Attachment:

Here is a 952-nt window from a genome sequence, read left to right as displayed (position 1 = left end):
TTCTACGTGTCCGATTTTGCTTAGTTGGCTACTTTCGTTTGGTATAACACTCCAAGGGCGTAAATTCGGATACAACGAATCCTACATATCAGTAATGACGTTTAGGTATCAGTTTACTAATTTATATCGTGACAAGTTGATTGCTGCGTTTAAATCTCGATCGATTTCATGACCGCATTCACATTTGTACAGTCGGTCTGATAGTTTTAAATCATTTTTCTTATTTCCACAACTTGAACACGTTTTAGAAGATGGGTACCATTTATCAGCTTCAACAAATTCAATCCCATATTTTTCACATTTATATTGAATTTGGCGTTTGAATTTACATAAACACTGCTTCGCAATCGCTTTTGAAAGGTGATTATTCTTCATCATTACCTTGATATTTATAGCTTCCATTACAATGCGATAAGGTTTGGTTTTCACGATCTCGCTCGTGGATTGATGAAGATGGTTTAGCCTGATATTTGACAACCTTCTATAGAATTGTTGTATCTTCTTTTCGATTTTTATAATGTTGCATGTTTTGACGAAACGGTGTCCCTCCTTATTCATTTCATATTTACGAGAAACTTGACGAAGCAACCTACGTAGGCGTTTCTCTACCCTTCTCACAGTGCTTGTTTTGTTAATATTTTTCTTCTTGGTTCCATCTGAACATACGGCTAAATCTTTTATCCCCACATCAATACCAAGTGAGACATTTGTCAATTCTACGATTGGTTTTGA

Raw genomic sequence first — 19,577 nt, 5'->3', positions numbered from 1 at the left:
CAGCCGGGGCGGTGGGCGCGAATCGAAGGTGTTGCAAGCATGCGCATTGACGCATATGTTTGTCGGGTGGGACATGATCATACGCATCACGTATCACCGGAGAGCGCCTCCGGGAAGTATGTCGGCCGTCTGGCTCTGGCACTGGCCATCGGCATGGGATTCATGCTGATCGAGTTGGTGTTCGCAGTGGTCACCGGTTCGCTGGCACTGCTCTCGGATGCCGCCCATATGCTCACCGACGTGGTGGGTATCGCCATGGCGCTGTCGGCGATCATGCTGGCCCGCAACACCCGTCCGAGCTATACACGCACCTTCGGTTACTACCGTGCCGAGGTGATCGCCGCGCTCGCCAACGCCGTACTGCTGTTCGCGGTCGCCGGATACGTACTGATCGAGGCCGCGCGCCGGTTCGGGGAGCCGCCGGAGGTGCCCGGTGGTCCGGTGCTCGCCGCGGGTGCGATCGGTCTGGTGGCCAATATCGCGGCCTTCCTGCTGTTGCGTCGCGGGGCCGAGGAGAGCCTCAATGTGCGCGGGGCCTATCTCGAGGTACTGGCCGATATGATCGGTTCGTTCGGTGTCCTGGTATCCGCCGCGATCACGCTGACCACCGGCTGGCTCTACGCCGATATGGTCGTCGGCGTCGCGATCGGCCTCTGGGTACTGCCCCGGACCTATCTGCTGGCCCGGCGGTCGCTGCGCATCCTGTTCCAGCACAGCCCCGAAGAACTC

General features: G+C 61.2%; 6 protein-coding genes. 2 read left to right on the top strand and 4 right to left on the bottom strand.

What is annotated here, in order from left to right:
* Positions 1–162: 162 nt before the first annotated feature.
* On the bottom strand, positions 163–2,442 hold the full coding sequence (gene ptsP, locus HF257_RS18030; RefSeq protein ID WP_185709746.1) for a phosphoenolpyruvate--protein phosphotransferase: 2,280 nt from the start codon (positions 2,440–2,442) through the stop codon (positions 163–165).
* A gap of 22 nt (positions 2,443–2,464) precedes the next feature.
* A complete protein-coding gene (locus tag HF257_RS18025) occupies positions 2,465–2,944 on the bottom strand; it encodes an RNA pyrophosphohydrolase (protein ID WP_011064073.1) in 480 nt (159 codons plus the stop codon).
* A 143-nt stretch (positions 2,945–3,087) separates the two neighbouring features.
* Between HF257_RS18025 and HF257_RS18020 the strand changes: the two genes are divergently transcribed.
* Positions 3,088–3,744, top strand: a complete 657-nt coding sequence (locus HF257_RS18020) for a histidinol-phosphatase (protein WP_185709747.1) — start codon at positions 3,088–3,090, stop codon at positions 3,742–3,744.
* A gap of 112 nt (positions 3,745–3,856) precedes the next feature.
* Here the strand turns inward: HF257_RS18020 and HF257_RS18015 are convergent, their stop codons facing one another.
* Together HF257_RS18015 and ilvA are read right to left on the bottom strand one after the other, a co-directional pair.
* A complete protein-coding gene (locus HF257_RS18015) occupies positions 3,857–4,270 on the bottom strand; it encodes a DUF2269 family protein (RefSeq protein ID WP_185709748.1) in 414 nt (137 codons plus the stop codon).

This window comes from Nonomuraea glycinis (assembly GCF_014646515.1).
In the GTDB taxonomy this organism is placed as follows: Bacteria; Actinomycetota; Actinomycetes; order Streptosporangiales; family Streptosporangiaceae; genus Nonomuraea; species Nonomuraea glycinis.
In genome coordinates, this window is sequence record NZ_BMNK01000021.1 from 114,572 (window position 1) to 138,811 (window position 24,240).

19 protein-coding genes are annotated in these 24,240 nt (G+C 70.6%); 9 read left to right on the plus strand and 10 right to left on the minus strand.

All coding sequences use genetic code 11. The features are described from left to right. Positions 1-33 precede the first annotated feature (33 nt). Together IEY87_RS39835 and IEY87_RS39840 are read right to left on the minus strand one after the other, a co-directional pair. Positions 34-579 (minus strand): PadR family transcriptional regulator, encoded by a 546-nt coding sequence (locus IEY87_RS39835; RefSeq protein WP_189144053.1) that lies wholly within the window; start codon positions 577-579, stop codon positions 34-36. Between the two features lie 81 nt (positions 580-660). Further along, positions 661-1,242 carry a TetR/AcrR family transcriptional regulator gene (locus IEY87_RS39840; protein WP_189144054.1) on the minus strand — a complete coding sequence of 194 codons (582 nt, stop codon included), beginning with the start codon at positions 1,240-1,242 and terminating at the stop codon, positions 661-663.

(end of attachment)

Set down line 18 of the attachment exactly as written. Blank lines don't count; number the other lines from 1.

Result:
This window comes from Nonomuraea glycinis (assembly GCF_014646515.1).